Seaweed, miso, dashi, wasabi and matcha – the flavours most associated with Japanese cuisine – is penetrating the Sydney café scene. Yes, we are seeing the eastern influences in our breakfasts and a small wave of cafes like Café Oratnek are opening across Sydney revolutionising the humble eggs or introducing elements of Asian cuisine to your favourite fry-ups.
Café Oratnek, is located in Pitt street in Redfern and is housed in an old-style terrace. The yard contains a seating area with a few tables, and in the interior is a clean design with subway-style black and white tiles with lots of retro school chairs and a display of enticing treats up at the counter. When the sun is out, there’s no better place to be than in the terrace’s backyard. Oratnek is just far enough back from Cleveland street that we’re shielded from the noise of one Sydney’s busiest roads.
The café is a creation by Kenny Takayama who plied his trade at Bills, so you can rest assured that he knows a thing or two about a good breakfast.
First off it’s a cappuccino. It’s light and creamy, there’s a nice texture to the coffee and the temperature is spot on, but the intensity is not as strong as many of the coffees you can find in the Redfern area. Nevertheless, it will appeal to a broad section of coffee drinkers.
I also try the espresso which is the base for the affogato. It, on the other hand, is strong and if you’ve wandered in, in a stupor, you will be zapped out of it with the espresso. It’s bold, yet does not stray in bitterness territory.
The matcha latte is a nice alternative to the regular café beverage fare. It is a good accompaniment to the Asian theme of the menu. It is light in taste not overpoweringly sweet. It provides the full matcha taste without being bitter or powdery-in-the-mouth feel.
Café Oratnek really excels with its food offerings. In almost every dish, you will find some reference to Asia and you can opt for breakfast staples which run all day. For example, the thick bacon and egg roll is distinguished with a spicy mango chutney, or the banana bread with kuromitsu butter. Kuromitsu literally translates to black honey and is made from unrefined sugar kuruzato. It’s a key sweetening agent in many Japanese dishes.
Lucky the entire Coco & Vine team are on hand for brunch, so we get to sample a few of Oratnek’s offerings. First up is the matcha french toast from the Breakfast Staples menu. It is served with banana, coconut, strawberries, and matcha mousse. The highlight is the matcha mousse – light, fresh, with that matcha tang – the freshness and the texture breaks up the heavier toast. Its a good serving size with a nice mix of subtle flavours. The coconut encrusted banana lends rich visual appeal and again enhances the texture combination. Very thick, moist toast slices, dusted with icing sugar, matcha powder, and garnished with fresh mint and strawberries.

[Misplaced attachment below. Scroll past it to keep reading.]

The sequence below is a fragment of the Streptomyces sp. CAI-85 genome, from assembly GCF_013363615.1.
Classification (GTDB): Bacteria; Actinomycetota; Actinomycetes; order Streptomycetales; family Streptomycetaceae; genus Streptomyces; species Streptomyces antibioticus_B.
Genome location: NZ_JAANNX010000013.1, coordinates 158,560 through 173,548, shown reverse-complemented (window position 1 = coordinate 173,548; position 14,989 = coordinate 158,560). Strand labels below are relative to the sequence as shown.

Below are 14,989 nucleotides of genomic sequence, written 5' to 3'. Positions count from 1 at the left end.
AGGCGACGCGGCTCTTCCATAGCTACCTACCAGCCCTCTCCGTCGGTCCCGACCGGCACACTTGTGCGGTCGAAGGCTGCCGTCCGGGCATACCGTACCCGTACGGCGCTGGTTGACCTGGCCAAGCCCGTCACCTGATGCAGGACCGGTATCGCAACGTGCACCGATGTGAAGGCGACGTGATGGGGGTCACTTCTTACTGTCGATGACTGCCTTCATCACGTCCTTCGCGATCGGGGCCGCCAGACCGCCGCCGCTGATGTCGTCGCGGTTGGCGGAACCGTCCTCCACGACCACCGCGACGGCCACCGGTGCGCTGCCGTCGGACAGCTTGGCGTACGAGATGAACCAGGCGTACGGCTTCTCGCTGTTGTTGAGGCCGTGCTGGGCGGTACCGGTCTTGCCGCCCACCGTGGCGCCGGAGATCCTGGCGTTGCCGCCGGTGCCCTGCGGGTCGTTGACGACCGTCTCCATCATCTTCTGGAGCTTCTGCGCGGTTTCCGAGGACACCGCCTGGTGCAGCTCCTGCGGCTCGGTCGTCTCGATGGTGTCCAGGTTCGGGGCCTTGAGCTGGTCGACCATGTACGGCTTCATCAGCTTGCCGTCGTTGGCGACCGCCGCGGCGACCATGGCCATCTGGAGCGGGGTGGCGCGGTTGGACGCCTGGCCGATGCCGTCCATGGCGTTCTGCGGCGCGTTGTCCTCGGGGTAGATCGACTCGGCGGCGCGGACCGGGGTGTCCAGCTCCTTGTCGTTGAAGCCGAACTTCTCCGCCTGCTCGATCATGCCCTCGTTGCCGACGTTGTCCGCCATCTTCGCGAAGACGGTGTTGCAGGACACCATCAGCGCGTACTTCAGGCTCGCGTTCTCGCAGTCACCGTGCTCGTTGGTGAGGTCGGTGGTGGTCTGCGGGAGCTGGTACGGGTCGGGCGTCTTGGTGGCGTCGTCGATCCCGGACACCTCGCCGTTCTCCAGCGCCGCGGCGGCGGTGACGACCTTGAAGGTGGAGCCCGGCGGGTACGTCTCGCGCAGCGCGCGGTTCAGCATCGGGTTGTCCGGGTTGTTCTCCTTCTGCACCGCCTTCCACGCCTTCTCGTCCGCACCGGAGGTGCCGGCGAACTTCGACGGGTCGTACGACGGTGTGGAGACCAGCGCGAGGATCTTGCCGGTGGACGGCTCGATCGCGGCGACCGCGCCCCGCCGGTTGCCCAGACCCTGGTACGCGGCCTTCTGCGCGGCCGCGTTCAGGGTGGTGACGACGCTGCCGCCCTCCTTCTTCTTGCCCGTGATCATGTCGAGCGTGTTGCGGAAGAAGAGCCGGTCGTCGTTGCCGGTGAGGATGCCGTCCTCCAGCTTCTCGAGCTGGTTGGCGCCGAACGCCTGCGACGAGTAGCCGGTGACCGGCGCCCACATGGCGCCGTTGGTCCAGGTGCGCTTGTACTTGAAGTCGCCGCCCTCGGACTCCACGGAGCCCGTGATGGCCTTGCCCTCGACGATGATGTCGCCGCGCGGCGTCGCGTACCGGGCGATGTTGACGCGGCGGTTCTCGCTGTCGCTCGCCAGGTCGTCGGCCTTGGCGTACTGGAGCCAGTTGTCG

The pork katsu sandwich from the sandwich menu is perhaps what Café Oratnek is most famous for. Almost every table around the café will contain a rustic board with neatly cut rectangles of pork, bbq sauce and mustard. To get the intended balance of flavours the sandwich must be eaten as a whole, no deconstructing now! Very generous pork katsu portions squeezed in light fluffy sandwich bread means you won’t be walking around clamouring for a helping elsewhere. The fresh shredded cabbage is a pleasant textural element yet gives a cool-mouth feel. The mustard has a tart bite…not hot, but very distinctive to cut through the other ingredients.
I opt for the seaweed rolled dashi omelette, and mildly spiced miso mayo. It’s a vegetarian option yet it definitely has onlookers marvelling when service staff place it on the table. It’s big, puffy, vibrant and novel! It’s like no other omelette you’ve seen. If you’ve never tried seaweed, this is a good introduction. Seaweed (or nori as it is known in Japan) with it’s saline, briny flavour characteristics can be an acquired taste but with the Cafe Oratnek’s take on the omelette, it is a very subtle flavour. It melds really well with the omelette, and gives off a subtle salty flavour but adds a striking contrasty green to the fluffy yellow eggs. The mayo is nicely balanced, rich yet not too spicy. The bread is fluffy and is perfect to mop up the remaining mayo.
On the seasonal spring selection, there’s a spicy pork stuffed chicken wings with chilli jam, chips and green laver. Green laver (again another name for seaweed) is presented in the form of flakes on the chips. The wings, with pork stuffing, is moist and delicious. It’s crispy and has hints of lemongrass, and for me is all Thai! The chilli jam is worth bottling – it’s a little spicy, a little sweet and whole lot of yum! I could eat it all day. The chips are a nice accompaniment and are crispy and perfectly cooked.
You must add Café Oratnek to your list of Sydney must-try cafes. The relaxed environment with attentive staff will deliver you dishes, that are a little bit of Japan, right to your taste buds before noon.